Rather, what Living Colour – one of the most underrated and underappreciated rock bands of the past 30 years – has done is taken the blues as a jumping point to the lands of rock, rap, funk, hip-hop, R&B, and even country and western. And bassist Doug Wimbish is bullish on the final results.
“What it is that we were trying to engage is to present that kind of sound in our music, and that’s where the adventure began. How all these different genres relate to the blues,” he says from his home studio in Connecticut. It was one of the places Wimbish and the rest of Living Colour – vocalist Corey Glover, guitarist Vernon Reid and drummer Will Calhoun — worked on the material over several years.
The genesis of Shade began in 2012, when the group was invited to perform at a concert celebration of what would have been blue pioneer Robert Johnson’s 100th birthday at the Apollo Theater; the band chose his “Preachin’ Blues” to cover. But with scant time to rehearse and discussion of how they wanted to “Colourize” the tune, they took the material in a completely different direction, their performance stunning the audience and others on the bill.
“It was kind of like…I had some ideas of how it should sound, but we had no time to prepare and Corey had just come off of a flight,” Wimbish recalls. “So we put it together quickly during sound check. But when we performed it that night…it was magic. That gave us this light. And it was the spark to prepare us for this record.”
“Preachin’ Blues” quickly found its way into the band’s regular set list, as did late rapper Notorious B.I.G.’s “Who Shot Ya?”, which Glover originally would do as a lark during pre-show warmups right around the time of the Trayvon Martin shooting. Glover’s screaming vocals were often delivered while his head and face were covered up by a gray hoodie to drive the point home.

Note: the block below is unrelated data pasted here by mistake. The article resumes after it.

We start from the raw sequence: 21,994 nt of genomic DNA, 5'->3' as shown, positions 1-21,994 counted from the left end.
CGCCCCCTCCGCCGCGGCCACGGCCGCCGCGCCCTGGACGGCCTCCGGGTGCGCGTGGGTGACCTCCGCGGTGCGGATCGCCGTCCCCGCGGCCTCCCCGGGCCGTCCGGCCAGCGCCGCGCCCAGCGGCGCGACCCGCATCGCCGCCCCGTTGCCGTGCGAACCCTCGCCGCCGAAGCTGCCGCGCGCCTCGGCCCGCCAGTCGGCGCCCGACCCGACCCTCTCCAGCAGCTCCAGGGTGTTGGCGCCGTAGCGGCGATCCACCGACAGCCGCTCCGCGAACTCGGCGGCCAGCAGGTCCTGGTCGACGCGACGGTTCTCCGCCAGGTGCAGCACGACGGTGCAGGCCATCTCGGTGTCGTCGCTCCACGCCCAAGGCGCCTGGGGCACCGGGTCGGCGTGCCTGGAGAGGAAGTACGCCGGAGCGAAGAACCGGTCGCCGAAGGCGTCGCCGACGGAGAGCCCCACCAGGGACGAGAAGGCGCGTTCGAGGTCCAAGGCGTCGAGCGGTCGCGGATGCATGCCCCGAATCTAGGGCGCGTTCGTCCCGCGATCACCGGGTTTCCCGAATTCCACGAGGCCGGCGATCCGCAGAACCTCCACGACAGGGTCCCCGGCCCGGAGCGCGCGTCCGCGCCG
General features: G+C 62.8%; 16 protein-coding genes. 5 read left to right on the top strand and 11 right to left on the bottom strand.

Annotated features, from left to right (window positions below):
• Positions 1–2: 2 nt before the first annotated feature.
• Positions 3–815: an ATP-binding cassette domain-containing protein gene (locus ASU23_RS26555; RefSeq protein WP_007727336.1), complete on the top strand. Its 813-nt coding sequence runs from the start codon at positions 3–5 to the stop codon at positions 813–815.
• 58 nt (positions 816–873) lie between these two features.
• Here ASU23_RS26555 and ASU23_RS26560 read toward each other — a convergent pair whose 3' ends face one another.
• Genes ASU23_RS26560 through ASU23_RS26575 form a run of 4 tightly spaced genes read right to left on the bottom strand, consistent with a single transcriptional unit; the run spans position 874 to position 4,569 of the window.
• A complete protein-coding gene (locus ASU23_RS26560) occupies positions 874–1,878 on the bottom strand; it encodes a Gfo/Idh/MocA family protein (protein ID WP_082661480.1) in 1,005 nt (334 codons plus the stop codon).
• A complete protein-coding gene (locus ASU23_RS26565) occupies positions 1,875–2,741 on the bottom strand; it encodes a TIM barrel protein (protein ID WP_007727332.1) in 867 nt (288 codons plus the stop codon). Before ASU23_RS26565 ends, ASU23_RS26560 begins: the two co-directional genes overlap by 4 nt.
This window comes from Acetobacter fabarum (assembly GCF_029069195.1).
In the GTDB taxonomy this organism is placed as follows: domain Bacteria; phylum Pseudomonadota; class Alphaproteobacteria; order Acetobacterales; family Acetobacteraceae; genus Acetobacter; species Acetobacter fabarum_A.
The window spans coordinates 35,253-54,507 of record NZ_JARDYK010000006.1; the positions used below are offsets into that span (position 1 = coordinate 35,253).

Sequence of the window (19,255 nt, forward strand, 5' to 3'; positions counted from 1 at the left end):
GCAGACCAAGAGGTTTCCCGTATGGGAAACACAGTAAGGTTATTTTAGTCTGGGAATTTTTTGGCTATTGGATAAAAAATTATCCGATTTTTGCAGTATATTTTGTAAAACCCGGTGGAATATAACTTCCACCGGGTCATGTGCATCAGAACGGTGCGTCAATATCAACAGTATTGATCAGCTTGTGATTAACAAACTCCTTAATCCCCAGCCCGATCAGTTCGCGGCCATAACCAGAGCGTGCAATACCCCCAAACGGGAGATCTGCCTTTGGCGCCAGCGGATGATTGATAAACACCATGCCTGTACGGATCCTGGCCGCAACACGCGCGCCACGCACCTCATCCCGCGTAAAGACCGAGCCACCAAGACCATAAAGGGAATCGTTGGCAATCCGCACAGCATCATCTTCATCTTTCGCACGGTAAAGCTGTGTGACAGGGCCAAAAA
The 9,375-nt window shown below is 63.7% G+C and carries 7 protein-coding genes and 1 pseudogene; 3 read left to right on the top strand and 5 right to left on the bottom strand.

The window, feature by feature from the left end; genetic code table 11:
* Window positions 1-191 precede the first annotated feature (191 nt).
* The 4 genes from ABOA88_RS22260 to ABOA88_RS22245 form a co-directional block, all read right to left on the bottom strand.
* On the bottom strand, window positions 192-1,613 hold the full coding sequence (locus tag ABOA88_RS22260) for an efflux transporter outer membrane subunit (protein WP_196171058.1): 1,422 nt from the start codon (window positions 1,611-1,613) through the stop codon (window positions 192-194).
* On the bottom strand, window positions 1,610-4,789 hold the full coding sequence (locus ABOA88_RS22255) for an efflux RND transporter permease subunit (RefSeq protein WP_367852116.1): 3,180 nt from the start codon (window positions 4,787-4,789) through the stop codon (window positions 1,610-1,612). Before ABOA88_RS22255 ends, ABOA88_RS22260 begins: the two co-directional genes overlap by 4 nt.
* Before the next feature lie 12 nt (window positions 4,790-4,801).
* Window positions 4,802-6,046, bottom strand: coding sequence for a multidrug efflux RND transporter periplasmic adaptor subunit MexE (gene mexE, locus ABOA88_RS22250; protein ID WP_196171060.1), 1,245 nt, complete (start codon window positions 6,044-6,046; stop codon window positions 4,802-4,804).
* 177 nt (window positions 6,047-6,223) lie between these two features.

But in the ensuing years with one after another black man shot and killed by police making news and leading to the birth of the Black Lives Matter movement, the song has unexpectedly taken on even more resonance. And Living Colour’s frenetic take (with Wimbish intoning the ominous title through the song) is a highlight of Shade.
“It’s crazy, there have been so many more incidents, and the times have changed even since we started playing it. It’s so relevant,” Wimbish offers. “Christopher Wallace was a great poet and a victim of gun violence himself, like some of the blues heroes. So we see the connection between ‘Preachin’ Blues’ and ‘Who Shot Ya?’” The band debuted a compelling and forceful music video some months ago.
Wimbish credits a lot about how the record turned out to producer Andre Betts, who first worked with the group on their 1993 record Stain and on and off since then. He says that Betts took their project “to the next level,” keeping the band members’ minds open and not playing favorites when the occasional disagreement arose.
“He was that outside voice we needed to cut through the oil and water and give us a way to find the right flow,” Wimbish says.